For Quilt Lovers
Twelve traditional style quilt projects inspired by the first six books of the Benni Harper mystery series, plus never-before-published stories that fill in gaps from the novels, such as Benni and Gabe’s Las Vegas wedding.
History buffs as well as quilters will enjoy these accounts of quilting-related experiences during the Civil War from women in both the North and the South. Brackman also includes instructions and full-size patterns for nine projects adapted from Civil War quilts, as well as suggestions for using today's reproduction fabrics.
Twelve quilt projects from all four Elm Creek books, ranging from Sylvia's Broken Star and Sarah's Sampler to When He Cooks Dinner and the Underground Railroad Quilt. Each quilt design is suitable for all skill levels and tells a wonderful story of its own. Also look for Return to Elm Creek: More Quilt Projects and Sylvia's Bridal Sampler from Elm Creek Quilts.
Recently widowed Benni Harper is frantically trying to assemble a quilt show when she discovers a local potter stabbed to death in the museum studio.
A fourth appearance for Benni Harper (Kansas Troubles, 1996, etc.), curator of the Folk Art Museum in San Celina, California- -recently married to the town's Chief of Police Gabe Ortiz--who's now deep in preparations for the museum's first storytelling festival, to be combined with a show of handmade quilts.
Jacqueline Tobin tells the story African American quilter Ozella Williams handed down to her, describing how slaves made coded quilts and used them to navigate their escape on the Underground Railroad.
Angel Augusta Goodnight, filling in as a temp guardian for young widow Arminda Hobbs, assists her in solving a mystery that ties together a sewing circle of young women before World War I and a mysterious quilt that seems to have disappeared.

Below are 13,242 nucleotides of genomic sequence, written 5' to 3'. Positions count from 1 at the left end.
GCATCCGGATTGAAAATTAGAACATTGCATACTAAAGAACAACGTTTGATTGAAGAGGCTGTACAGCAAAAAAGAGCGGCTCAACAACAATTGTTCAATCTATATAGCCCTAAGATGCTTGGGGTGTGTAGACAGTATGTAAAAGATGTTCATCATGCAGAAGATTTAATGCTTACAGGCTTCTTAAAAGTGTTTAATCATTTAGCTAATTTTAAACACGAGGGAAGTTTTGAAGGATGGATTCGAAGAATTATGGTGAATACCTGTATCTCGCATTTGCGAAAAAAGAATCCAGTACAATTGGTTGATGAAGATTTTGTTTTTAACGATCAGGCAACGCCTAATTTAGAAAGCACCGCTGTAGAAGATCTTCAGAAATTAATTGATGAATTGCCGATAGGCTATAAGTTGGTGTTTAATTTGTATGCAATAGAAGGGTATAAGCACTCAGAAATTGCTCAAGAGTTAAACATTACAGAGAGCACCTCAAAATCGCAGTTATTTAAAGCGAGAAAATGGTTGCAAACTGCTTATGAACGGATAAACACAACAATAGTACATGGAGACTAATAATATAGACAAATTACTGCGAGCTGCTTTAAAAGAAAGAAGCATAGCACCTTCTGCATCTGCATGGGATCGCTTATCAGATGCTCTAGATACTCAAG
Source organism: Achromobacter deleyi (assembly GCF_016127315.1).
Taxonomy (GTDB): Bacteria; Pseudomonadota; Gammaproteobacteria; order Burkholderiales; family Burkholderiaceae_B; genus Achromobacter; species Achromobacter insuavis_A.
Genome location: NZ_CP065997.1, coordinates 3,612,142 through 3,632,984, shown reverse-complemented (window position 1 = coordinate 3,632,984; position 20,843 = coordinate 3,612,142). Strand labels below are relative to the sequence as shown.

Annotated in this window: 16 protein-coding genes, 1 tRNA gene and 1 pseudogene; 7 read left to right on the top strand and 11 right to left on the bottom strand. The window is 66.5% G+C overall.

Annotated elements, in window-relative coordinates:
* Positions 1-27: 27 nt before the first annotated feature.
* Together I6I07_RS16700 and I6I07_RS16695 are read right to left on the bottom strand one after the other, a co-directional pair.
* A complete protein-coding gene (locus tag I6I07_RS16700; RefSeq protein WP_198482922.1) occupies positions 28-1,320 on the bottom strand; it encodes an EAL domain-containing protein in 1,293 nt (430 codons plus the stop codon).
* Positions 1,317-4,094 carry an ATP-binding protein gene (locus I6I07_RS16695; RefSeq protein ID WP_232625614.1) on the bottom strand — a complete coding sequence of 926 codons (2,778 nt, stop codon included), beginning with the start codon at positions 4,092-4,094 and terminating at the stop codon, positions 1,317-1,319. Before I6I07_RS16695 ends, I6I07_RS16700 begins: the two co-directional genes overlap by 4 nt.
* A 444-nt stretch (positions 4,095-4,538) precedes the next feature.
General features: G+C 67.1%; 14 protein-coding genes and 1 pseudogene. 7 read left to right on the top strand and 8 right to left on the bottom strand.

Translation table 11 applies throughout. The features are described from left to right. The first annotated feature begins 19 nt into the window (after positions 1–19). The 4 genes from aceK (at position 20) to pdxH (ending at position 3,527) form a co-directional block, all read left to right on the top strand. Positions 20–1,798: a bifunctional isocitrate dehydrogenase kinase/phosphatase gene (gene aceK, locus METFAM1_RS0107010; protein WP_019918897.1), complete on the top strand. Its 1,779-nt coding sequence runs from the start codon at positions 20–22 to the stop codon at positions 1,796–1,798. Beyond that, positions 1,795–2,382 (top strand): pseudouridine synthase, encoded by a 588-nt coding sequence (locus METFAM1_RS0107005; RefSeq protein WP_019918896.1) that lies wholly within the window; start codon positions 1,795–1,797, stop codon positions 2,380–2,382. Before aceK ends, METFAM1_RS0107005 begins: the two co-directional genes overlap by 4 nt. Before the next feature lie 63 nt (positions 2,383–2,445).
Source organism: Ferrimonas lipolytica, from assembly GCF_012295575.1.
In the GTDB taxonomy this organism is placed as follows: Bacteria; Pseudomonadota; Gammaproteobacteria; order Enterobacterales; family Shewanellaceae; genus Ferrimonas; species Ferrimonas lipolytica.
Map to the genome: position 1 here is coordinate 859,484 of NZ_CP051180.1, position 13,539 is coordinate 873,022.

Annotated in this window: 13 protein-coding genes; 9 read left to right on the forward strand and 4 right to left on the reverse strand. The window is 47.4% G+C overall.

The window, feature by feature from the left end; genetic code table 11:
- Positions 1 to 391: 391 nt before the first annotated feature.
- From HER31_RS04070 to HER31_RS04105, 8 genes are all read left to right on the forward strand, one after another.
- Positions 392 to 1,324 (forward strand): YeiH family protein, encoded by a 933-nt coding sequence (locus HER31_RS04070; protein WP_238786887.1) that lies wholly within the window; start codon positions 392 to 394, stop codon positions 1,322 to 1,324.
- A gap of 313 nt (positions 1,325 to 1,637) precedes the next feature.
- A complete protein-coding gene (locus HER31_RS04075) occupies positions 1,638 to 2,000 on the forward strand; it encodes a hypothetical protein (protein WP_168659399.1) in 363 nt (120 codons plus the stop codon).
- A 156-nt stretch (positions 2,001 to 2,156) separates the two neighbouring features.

This is a wonderful history of the tradition and techniques of quilt making in the antebellum South. It includes lots of color photographs and the oral histories of 29 Southern quilts that survived the Civil War.
"When an antique bridal quilt appears under mysterious circumstances at the vintage clothing shop where Rachel Grant works, she is fascinated. She has never been able to resist handmade textiles from the past, for she believes that through the ages, women wove protective magic into their fabrics in order to mark the important events of their lives: birth, marriage, and death.
"But there is more than good in the quilt's magic power. Day by day Rachel sees and feels the power growing, as she senses the quilt influencing her thoughts and actions. Much as Rachel's logical mind longs to deny the supernatural, the aura of evil coming from the quilt is terrifyingly real, and it seems to carry a sinister legacy into the lives of the people Rachel loves."
Faith buys a quilt made by recently deceased Matilda Prescott. She then guesses that the quilt's pattern may form a map to a secret gold cache hidden at the quilter's home.
Everyone in Dark Hollow, Tennesee, knew that old Nora Bonesteel had "the Sight." So naturally she was the first to know about the murder-suicide. Four members of the Underhill family lay dead on a run-down farm, and the two children who survived had no one left. Only the minister's wife, Laura Bruce, was willing to be their guardian. The grisly case was supposed to be "open and shut," but it bothered Sheriff Spencer Arrowood. He had this worried feeling that the bad things were far from over at the Underhill's farm. And he would feel a lot worse if he knew what else old Nora saw: tragedy for Laura Bruce, an elderly man, and a young mother...and the kind of dying that would test the courage of the living and a sheriff's insights into country ways and hearts.
This magical, memorable novel explores the ties that unite women through good times and bad. It is the 1930s, and hard times have hit Harleyville, Kansas, where crops are burning up and there's not a job to be found. For one young farm wife, the highlight of each week is the gathering of the Persian Pickle Club, a group of locals dedicated to improving their minds, exchanging gossip, and putting their well-honed quilting skills to good use.
Quilts fill this narrative re-creation of the history of the West from the time of the early pioneers to the present day. The purpose of quilts and the art of quilting provide a window into the lives of women, their friendships, and their sorrows.
The quilts found in Helen's house help bring the three generations of Henry women together. Helen and Nancy tell the stories of their childhoods and early years of marriage with the discovery of each quilt. It's a side that Tessa has never seen of each woman and it changes her perspective of both of them.